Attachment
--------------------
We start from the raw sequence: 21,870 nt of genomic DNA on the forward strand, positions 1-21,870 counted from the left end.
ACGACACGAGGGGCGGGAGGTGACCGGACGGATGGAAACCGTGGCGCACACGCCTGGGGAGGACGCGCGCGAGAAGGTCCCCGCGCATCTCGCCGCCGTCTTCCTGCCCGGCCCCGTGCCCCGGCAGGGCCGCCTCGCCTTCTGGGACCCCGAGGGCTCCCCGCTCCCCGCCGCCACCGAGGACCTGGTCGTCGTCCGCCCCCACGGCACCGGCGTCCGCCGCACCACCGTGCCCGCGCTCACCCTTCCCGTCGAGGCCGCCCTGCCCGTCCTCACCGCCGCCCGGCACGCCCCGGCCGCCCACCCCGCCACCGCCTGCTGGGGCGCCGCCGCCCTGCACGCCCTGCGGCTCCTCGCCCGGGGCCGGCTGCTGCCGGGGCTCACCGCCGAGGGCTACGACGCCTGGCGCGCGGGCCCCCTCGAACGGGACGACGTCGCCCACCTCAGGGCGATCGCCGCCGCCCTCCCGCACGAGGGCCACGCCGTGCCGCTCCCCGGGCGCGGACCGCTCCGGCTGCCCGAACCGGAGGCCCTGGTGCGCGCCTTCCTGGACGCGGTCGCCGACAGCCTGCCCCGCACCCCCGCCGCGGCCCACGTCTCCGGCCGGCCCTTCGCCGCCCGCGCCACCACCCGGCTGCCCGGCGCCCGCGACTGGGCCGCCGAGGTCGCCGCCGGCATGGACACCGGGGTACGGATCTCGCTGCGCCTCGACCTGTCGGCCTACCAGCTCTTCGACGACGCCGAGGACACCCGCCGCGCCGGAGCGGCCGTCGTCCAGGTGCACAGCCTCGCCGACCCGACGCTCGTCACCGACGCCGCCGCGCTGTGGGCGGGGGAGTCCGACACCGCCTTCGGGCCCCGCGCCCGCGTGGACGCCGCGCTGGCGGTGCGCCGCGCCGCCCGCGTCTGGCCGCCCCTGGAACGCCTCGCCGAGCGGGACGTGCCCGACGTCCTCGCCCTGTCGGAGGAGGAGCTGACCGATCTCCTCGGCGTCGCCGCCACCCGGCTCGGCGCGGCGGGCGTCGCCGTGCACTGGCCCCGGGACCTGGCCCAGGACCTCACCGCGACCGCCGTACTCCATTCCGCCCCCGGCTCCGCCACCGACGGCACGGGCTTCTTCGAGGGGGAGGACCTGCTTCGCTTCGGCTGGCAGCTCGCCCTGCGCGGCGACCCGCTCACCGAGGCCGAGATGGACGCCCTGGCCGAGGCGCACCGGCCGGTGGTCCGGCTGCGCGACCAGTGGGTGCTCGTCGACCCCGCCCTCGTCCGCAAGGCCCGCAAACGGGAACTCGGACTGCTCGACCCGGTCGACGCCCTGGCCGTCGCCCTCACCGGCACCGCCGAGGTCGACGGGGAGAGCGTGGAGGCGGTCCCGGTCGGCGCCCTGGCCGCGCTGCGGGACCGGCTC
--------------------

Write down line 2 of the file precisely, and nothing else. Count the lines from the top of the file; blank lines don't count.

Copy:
ACGACACGAGGGGCGGGAGGTGACCGGACGGATGGAAACCGTGGCGCACACGCCTGGGGAGGACGCGCGCGAGAAGGTCCCCGCGCATCTCGCCGCCGTCTTCCTGCCCGGCCCCGTGCCCCGGCAGGGCCGCCTCGCCTTCTGGGACCCCGAGGGCTCCCCGCTCCCCGCCGCCACCGAGGACCTGGTCGTCGTCCGCCCCCACGGCACCGGCGTCCGCCGCACCACCGTGCCCGCGCTCACCCTTCCCGTCGAGGCCGCCCTGCCCGTCCTCACCGCCGCCCGGCACGCCCCGGCCGCCCACCCCGCCACCGCCTGCTGGGGCGCCGCCGCCCTGCACGCCCTGCGGCTCCTCGCCCGGGGCCGGCTGCTGCCGGGGCTCACCGCCGAGGGCTACGACGCCTGGCGCGCGGGCCCCCTCGAACGGGACGACGTCGCCCACCTCAGGGCGATCGCCGCCGCCCTCCCGCACGAGGGCCACGCCGTGCCGCTCCCCGGGCGCGGACCGCTCCGGCTGCCCGAACCGGAGGCCCTGGTGCGCGCCTTCCTGGACGCGGTCGCCGACAGCCTGCCCCGCACCCCCGCCGCGGCCCACGTCTCCGGCCGGCCCTTCGCCGCCCGCGCCACCACCCGGCTGCCCGGCGCCCGCGACTGGGCCGCCGAGGTCGCCGCCGGCATGGACACCGGGGTACGGATCTCGCTGCGCCTCGACCTGTCGGCCTACCAGCTCTTCGACGACGCCGAGGACACCCGCCGCGCCGGAGCGGCCGTCGTCCAGGTGCACAGCCTCGCCGACCCGACGCTCGTCACCGACGCCGCCGCGCTGTGGGCGGGGGAGTCCGACACCGCCTTCGGGCCCCGCGCCCGCGTGGACGCCGCGCTGGCGGTGCGCCGCGCCGCCCGCGTCTGGCCGCCCCTGGAACGCCTCGCCGAGCGGGACGTGCCCGACGTCCTCGCCCTGTCGGAGGAGGAGCTGACCGATCTCCTCGGCGTCGCCGCCACCCGGCTCGGCGCGGCGGGCGTCGCCGTGCACTGGCCCCGGGACCTGGCCCAGGACCTCACCGCGACCGCCGTACTCCATTCCGCCCCCGGCTCCGCCACCGACGGCACGGGCTTCTTCGAGGGGGAGGACCTGCTTCGCTTCGGCTGGCAGCTCGCCCTGCGCGGCGACCCGCTCACCGAGGCCGAGATGGACGCCCTGGCCGAGGCGCACCGGCCGGTGGTCCGGCTGCGCGACCAGTGGGTGCTCGTCGACCCCGCCCTCGTCCGCAAGGCCCGCAAACGGGAACTCGGACTGCTCGACCCGGTCGACGCCCTGGCCGTCGCCCTCACCGGCACCGCCGAGGTCGACGGGGAGAGCGTGGAGGCGGTCCCGGTCGGCGCCCTGGCCGCGCTGCGGGACCGGCTC